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Life jackets boat

The long Labor Day Weekend is an opportunity for many western Montanans to get out on the water and enjoy the final days of summer. As families gear up for boating outings, it is important to keep safety a priority. Hundreds, if not thousands, of boating accidents each year could be avoided if both parents and kids knew how to be water-wise, starting with the use of a U.S. Coast Guard-approved life jacket.

According to the Centers for Disease Control, an estimated 5,000 children ages 14 and under are hospitalized annually due to near drownings. Among children and adults, nearly 4,000 fatal unintentional drownings occur each year and more than 330 of those drownings are due to boating-related incidents.

The use of a properly fitted life jacket is crucial for all swimmers to be safe while recreating, and it is especially important for everyone to wear a life jacket when boating. This includes adults who are recreating with or supervising children, as an adult wearing a life jacket is better equipped to help a child in danger.

For those who do not have or cannot afford a life jacket, the Missoula Family YMCA is equipped to check out life jackets free of charge through Montana Fish, Wildlife and Parks’ Life Jacket Loaner Program. The YMCA loaner site has infant through adult sizes available. To properly fit a life jacket, hold your arms straight up over your head and ask a friend to grasp the tops of the arm openings and gently pull up. Make sure there is no excess room above the openings and that the jacket does not ride up over your chin or face.

When recreating near or on water, it is also important to:

• Make sure an adult is constantly supervising children playing in or around water. Have children playing near water wear life jackets, as there may be steep drop-offs or other hidden hazards.

• Recognize that even if a child knows how to swim, they are not “drown-proof.” Swimming in natural bodies of water is much different than swimming in a pool, and a child who falls into water unexpectedly may panic and forget learned swimming skills.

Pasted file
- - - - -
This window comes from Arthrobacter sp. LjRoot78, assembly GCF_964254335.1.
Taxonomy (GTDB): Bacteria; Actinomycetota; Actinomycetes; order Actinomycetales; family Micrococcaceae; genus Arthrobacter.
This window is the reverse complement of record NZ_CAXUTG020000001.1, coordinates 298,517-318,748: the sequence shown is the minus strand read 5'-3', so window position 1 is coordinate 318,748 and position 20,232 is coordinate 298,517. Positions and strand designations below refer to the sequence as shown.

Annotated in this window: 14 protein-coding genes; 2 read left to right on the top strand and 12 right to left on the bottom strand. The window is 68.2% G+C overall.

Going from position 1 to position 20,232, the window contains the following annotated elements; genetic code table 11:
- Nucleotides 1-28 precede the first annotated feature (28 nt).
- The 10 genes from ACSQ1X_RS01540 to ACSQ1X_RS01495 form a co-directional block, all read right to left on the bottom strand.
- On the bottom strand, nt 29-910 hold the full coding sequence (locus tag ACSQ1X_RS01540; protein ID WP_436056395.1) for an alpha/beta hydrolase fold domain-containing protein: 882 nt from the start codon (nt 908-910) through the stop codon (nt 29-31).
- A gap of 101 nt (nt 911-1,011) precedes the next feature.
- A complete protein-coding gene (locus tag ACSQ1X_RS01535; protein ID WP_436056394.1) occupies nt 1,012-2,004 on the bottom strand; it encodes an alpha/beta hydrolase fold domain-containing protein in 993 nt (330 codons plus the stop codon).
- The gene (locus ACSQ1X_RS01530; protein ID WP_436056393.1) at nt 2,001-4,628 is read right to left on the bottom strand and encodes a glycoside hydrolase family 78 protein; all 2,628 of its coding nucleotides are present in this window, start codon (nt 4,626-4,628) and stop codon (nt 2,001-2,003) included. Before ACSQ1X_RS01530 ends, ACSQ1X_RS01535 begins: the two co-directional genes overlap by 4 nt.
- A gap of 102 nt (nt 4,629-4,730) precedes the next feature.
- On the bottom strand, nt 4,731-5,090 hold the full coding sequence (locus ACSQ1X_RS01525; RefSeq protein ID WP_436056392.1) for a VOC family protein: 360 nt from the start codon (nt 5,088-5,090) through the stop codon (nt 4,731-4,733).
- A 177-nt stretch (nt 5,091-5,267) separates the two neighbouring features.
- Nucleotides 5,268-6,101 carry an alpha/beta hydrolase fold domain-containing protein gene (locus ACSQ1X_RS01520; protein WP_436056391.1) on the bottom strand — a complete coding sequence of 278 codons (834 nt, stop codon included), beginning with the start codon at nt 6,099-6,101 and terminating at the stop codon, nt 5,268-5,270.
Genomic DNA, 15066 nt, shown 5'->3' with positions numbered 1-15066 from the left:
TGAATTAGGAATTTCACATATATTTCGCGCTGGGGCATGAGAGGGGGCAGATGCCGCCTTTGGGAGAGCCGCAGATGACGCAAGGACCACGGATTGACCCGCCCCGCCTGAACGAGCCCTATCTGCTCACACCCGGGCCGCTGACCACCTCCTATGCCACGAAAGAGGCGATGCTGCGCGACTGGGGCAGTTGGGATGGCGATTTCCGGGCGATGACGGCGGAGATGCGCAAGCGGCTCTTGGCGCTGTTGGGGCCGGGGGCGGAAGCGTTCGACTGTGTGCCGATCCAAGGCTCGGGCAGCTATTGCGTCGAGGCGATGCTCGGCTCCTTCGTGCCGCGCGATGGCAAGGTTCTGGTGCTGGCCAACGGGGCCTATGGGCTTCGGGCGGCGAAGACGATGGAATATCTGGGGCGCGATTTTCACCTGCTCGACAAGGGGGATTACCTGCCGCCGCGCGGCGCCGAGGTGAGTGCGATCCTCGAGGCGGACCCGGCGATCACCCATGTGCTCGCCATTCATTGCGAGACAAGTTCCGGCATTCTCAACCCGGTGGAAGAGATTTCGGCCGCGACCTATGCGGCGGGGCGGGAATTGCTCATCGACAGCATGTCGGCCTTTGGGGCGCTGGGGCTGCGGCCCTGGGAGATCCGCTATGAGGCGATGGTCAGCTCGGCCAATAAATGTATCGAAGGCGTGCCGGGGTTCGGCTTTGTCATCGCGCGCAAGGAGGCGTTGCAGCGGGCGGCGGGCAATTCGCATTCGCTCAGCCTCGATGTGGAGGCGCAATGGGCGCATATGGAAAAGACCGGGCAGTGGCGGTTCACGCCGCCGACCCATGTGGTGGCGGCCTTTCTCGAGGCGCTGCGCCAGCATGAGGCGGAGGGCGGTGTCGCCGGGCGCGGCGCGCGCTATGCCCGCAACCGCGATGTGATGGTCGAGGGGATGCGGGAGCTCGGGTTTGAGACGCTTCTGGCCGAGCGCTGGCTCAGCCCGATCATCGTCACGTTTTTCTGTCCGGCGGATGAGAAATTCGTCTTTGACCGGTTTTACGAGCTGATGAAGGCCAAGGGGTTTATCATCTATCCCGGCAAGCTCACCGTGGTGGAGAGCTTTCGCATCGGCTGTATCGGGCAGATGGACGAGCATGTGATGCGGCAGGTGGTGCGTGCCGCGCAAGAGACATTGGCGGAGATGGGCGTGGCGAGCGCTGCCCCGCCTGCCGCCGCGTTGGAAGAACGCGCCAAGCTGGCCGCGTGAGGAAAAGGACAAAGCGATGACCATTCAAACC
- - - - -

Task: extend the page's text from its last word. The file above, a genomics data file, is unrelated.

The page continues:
• Always swim with a buddy. Never swim alone or unsupervised.

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• Know the local weather conditions and forecast before swimming or boating. Strong winds and thunderstorms with lightning strikes are dangerous to swimmers and boaters.

• Air-filled or foam toys, such as water-wings, noodles or inner-tubes, are not substitutes for life jackets. These are toys and are not designed to keep swimmers safe.

• When boating, children under 12 years of age must wear a U.S. Coast Guard-approved life jacket and it is recommended that everyone on the boat wear a life jacket.

• Never dive head-first into water and recognize the dangers of jumping from cliffs or bridges, such as shallow water, and submerged rocks, trees or other hazards.

• Never drink alcohol before or while swimming, boating or supervising children on or near water. A large portion of boating accidents each year involve alcohol consumption.

• Learn basic water rescue skills and CPR. It is important to know how to respond in an emergency without putting yourself at risk of drowning.

Wearing a life jacket and making safety a priority can be the difference between a fun, family outing and a potentially dangerous or deadly situation. Make sure you and your family remember to be water-wise this Labor Day weekend.

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This opinion is signed by the Safe Kids Missoula Water Safety Workgroup: Rose Kahane, Missoula Family YMCA; Hannah Shepherd, Missoula Parks and Recreation; Sara Smith, Montana Fish, Wildlife and Parks; Kaci Briggeman, Montana Infant Swim; and Tonya Kiser, UM Grizzly Pool.

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